Will the Nationals lose Lismore at the next election?
HOLDING one of the most marginal seats in the country with a minuscule 0.2 per cent margin, Thomas George could be the last Nationals member for Lismore after he retires in 2019.
A new poll which has the town abuzz, shows voters are interested in supporting candidates who made clean and renewable energy a priority.
On Monday, the Nature Conservation Council commissioned ReachTEL to poll people in the Lismore electorate on their voting intentions and to gauge attitudes on energy and climate policy issues.
According to the poll, the Nationals are on course to lose Lismore to the ALP: 43 per cent Nationals to 57 per cent ALP on a two-party preferred basis.
The poll also showed 72 per cent of voters want coal-burning power stations replaced by clean energy by 2030 and want the NSW Government to develop a climate change plan to reduce emissions to zero (currently the government has no plan just an aspiration to make NSW carbon neutral by 2050).
Voters were also asked if they felt they would be more likely to vote for a party that established a fund to boost clean energy on the North Coast and 61.3 per cent agreed.
Sixty-one per cent of voters said they were more likely to vote for a political party that establishes a fund to boost clean energy on the North Coast and 67 per cent agreed they were more likely to vote for a political party that increases solar and wind power and reduces our reliance on coal power in NSW.
After scraping through the last election in 2015, Mr George narrowly held onto Lismore against the Greens, who claimed victory in nearby Ballina.
However, Mr George said he was surprised with the poll results.
”I just wondered about the questions they did ask, did they ask everyone in the community if they were they happy with the government spending $27 million to buy back to coal seam gas licences in this area?',” he said.
"I want the people and the Lismore electorate to know that to have a voice in government you can achieve things.”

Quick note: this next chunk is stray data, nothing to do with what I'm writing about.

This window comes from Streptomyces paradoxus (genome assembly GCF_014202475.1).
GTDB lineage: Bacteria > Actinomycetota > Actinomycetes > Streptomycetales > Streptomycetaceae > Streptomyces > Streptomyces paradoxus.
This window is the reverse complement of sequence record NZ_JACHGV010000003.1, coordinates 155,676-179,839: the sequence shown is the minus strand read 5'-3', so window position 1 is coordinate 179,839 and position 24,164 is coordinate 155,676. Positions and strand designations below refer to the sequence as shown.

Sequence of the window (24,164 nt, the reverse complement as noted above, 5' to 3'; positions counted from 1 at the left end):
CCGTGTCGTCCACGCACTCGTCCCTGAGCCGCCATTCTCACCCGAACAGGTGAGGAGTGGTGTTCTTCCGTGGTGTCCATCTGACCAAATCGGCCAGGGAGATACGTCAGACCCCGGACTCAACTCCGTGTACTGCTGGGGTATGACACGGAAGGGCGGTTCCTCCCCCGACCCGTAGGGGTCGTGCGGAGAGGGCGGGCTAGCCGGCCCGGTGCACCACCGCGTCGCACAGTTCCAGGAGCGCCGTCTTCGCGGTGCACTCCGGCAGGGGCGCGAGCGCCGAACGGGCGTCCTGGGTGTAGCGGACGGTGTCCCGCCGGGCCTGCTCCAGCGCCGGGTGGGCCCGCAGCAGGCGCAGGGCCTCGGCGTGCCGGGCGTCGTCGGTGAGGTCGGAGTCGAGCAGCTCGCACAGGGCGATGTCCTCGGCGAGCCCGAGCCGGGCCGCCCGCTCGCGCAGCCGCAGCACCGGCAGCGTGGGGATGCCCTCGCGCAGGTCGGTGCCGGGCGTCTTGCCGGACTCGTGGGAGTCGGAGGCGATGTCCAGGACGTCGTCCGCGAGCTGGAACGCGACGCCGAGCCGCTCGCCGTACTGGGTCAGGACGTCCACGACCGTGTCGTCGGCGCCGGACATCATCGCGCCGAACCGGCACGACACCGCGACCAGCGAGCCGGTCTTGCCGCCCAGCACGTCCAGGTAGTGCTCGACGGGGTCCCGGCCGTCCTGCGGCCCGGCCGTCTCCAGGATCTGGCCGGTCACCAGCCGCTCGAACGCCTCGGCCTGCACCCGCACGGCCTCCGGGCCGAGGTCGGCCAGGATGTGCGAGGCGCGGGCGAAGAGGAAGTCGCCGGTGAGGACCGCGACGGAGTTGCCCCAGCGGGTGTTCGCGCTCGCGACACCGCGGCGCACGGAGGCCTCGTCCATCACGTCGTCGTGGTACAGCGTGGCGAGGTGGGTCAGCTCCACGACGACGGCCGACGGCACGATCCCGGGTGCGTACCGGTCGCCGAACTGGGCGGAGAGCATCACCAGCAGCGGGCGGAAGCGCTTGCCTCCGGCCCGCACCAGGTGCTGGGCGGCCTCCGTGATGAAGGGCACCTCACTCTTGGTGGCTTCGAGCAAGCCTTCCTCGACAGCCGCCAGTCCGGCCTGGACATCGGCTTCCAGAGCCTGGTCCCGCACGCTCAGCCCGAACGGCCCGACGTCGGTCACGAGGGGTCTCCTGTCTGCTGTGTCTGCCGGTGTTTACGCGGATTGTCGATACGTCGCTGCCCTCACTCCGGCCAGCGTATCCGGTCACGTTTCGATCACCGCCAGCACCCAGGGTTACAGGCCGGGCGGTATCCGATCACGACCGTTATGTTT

Mr George said while his retirement was on the horizon, he was going to be hard at work until the last moment.
"While I have announced I am not standing at the next election, that's 20 months away and there's a lot more work to do without worrying about the polls,” he said.
"I want to assure everyone in the electorate I will be working right up into the last hour of the last day of my term.”
ALP member Janelle Saffin, who lost out to Kevin Hogan in the last Federal election, said clean and renewable energy was not a policy choice.
”It is something that needs to be done,”she said.
”Our communities are in support of such policies, all publicly elected people have a duty to pursue clean/renewable energy (and) it is mindless that it is still being talked about, we need deed and action, not talk.”
Nature Conservation Council chief executive Kate Smolski said the phone surveyed 753 people, and the poll has a margin of error of plus or minus 3 per cent.
"The polling shows the Nationals are set to lose and the party's climate and energy policies could tip the contest either way,” Ms Smolski said .
"If the Nationals want to retain Lismore, they should put forward a candidate who'll put climate change high on the agenda and push within the Coalition for the rapid shift to renewables.”